The roots of seniors’ housing go back 30 years

Leaside Lives

The SAHIL building in Leaside.
The SAHIL building in Leaside.

The Leaside community has always been blessed with great leaders and creative thinkers. In the mid-80s, two individuals in particular stood out and joined forces to develop housing solutions for retirees in Leaside. 

Bob Hart was an exceptional man, who built several condo buildings in Ottawa and in his youth worked under the governor in Hong Kong. He introduced outboard motors to the fishermen in the harbour. Bob was also the brother-in-law of Dr. Orville P. Hossie, the minister at Leaside United Church. This gave him unrestricted access to the congregation that would become very supportive of his initiatives. The second leader was Edna Beange, well-known to Leasiders as a former Borough of East York alderman and director of Toronto East General Hospital.

Bob and Edna observed that the 80s started to see a transition of the family home from being a happy, supportive place to raise a family to housing seniors who were often living alone, sometimes having trouble making ends meet on a fixed income.

I observed the problem firsthand when I was invited into a semi on Airdrie to give a senior a price for his place. When I entered his home, it was cold and dark. He took me on a tour, which included looking at a very old forced-air, gas furnace. We ended up in the kitchen sitting at a small table. I looked at the counter and saw a CO detector sitting on its back. I said, “We should plug the detector in.” He replied, “Heck no. It makes a terrible racket!” I looked straight into his eyes and asked, “Where do your children live?” He said, “We never had any.” I told him he needed the services of Community Care East York (CCEY) and made the referral.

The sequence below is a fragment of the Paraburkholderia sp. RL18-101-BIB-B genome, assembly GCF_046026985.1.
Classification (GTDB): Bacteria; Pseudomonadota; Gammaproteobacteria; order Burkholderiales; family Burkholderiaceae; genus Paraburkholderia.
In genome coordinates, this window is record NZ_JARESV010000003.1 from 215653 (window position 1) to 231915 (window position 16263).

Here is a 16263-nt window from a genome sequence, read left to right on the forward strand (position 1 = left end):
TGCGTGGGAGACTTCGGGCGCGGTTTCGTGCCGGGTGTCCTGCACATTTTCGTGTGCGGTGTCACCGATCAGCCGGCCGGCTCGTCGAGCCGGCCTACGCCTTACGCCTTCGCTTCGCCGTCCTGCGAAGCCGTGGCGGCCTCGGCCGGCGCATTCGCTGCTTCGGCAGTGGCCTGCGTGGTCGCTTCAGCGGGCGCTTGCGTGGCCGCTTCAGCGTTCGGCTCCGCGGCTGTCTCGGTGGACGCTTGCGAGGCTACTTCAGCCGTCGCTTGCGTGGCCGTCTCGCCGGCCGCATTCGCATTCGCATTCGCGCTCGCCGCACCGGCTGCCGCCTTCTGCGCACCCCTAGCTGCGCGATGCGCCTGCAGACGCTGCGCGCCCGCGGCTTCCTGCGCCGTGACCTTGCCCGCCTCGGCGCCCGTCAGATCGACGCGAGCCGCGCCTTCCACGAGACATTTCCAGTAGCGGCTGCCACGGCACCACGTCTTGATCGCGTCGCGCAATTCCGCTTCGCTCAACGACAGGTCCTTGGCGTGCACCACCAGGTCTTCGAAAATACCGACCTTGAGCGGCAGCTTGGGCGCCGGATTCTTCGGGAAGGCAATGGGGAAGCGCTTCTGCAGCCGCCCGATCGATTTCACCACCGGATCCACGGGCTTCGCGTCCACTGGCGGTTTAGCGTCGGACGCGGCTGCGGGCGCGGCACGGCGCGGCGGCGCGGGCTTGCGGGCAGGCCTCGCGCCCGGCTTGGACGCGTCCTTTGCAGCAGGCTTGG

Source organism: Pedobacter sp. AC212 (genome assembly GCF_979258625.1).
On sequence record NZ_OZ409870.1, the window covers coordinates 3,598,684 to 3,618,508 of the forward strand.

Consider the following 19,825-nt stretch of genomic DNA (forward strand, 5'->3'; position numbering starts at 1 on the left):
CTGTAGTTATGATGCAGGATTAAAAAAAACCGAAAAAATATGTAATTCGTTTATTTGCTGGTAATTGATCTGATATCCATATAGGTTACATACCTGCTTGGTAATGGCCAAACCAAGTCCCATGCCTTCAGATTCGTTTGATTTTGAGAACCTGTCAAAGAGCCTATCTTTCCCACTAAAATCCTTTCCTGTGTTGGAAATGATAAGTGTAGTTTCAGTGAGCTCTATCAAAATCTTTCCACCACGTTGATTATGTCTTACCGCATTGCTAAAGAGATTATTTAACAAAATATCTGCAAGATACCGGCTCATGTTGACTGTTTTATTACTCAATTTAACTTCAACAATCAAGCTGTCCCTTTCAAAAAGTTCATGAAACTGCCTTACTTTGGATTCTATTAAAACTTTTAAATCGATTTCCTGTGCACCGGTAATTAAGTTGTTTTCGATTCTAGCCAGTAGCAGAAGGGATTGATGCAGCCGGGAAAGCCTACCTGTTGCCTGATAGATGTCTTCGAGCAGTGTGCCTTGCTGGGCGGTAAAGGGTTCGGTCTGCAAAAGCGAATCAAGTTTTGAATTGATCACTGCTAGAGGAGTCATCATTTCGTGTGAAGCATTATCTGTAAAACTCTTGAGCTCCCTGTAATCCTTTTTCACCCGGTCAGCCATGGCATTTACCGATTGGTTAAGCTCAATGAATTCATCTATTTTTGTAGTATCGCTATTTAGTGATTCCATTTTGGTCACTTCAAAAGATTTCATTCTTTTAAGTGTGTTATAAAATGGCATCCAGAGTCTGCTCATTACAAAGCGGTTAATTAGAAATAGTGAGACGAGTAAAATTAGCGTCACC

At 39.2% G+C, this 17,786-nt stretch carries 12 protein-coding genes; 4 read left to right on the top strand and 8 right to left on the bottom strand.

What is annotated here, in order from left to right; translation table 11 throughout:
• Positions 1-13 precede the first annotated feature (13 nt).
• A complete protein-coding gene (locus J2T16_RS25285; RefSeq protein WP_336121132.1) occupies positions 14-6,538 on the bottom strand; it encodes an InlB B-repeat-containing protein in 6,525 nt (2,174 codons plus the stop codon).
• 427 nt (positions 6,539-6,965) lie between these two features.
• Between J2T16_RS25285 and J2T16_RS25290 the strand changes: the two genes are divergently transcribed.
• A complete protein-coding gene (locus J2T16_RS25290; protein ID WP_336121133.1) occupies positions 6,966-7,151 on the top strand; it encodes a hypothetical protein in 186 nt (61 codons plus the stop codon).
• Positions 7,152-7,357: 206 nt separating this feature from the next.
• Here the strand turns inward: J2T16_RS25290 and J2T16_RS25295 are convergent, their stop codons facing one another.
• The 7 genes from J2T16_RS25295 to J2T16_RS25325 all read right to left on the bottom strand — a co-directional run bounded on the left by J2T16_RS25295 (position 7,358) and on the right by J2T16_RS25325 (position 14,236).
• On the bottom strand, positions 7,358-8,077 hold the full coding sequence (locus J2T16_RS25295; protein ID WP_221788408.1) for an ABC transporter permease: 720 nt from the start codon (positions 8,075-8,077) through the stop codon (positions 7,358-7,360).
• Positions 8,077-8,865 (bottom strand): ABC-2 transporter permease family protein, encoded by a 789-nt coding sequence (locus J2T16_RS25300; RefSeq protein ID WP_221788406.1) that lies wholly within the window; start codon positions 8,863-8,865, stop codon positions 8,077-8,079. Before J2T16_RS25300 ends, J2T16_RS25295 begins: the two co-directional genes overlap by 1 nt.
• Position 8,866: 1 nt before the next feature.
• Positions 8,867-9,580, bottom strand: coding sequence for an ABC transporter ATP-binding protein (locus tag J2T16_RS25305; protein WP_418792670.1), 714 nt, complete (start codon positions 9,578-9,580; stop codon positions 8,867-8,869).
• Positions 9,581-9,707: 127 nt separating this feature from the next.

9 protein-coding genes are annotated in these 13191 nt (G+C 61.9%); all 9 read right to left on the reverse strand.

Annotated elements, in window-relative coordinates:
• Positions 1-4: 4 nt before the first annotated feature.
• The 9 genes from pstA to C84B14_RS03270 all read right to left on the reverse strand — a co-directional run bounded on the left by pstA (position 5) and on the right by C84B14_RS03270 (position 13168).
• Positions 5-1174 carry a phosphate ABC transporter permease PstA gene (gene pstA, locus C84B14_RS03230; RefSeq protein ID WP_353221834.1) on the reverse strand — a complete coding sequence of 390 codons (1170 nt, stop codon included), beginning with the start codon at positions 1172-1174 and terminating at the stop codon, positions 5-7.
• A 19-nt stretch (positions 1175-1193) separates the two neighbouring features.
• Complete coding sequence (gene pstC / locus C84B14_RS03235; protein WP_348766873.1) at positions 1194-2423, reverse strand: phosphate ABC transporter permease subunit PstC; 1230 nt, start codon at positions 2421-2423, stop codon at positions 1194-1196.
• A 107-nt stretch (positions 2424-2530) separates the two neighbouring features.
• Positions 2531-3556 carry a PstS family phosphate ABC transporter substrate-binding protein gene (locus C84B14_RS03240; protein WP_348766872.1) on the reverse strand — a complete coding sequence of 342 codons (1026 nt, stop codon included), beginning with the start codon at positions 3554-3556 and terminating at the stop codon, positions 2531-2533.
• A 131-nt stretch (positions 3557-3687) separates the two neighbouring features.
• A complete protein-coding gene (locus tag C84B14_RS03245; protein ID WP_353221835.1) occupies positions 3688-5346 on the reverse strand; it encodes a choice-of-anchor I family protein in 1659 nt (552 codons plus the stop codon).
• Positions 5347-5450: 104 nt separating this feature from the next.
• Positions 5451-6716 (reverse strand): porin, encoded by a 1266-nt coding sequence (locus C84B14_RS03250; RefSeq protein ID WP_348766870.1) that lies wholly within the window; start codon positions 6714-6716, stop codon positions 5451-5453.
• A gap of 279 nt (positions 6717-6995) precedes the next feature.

This scene has played out many times since then. Sometimes family simply live too far away to really know what’s going on, and many seniors refuse to get a smartphone or computer.

The birth of SAHIL

So, Bob and Edna decided to tackle the issue head-on. Downsizing was only part of the solution. It made costs more controllable and removed most of the concerns surrounding the physical maintenance of a house, but where to go? Leasiders generally don’t want to move to Don Mills, Yonge and St. Clair, etc. Their solution? Build apartment buildings, in Leaside, designed for Leaside seniors! Hence the birth of SAHIL, Stay at Home in Leaside.

When I was president of the Leaside United Church Youth Group, I met with Edna and Bob many times. They invited me to join the SAHIL group and together we made plans for seniors’ housing. At the time, I was the national training director and vice-president of the residential division of Royal LePage Residential Real Estate Services. It was a good fit!

Leaside real estate statistics, Jan. – Oct., 2019

The “workhorse” property of Leaside is the semi-detached house with a mutual drive. This is the transition of condo owners and renters into Leaside housing:

Semi-detached: 31 sales • Low price $960,000 • High price $1,640,000 • DOM* Avg 8

Detached: 72 sales • Low price $1,399,000 • High price $4,895,000 • DOM Avg 15

The “endangered” bungalow: 9 sales • Low price $1,185,000 • High price $1,555,000 • DOM (median) 12

True Leaside condos: 44 sales • Low price $428,888 • High price $1,877,000 • DOM Avg 18

*DOM: Days on the market.

Welcome to Leaside Life’s new real estate column, where different Leaside real estate agents and experts offer their unique take on housing in the community. For our first column, Roy St. John, 
broker & V.P. at REMAX Condos Plus Corp., uncovers the roots of seniors’ housing in Leaside.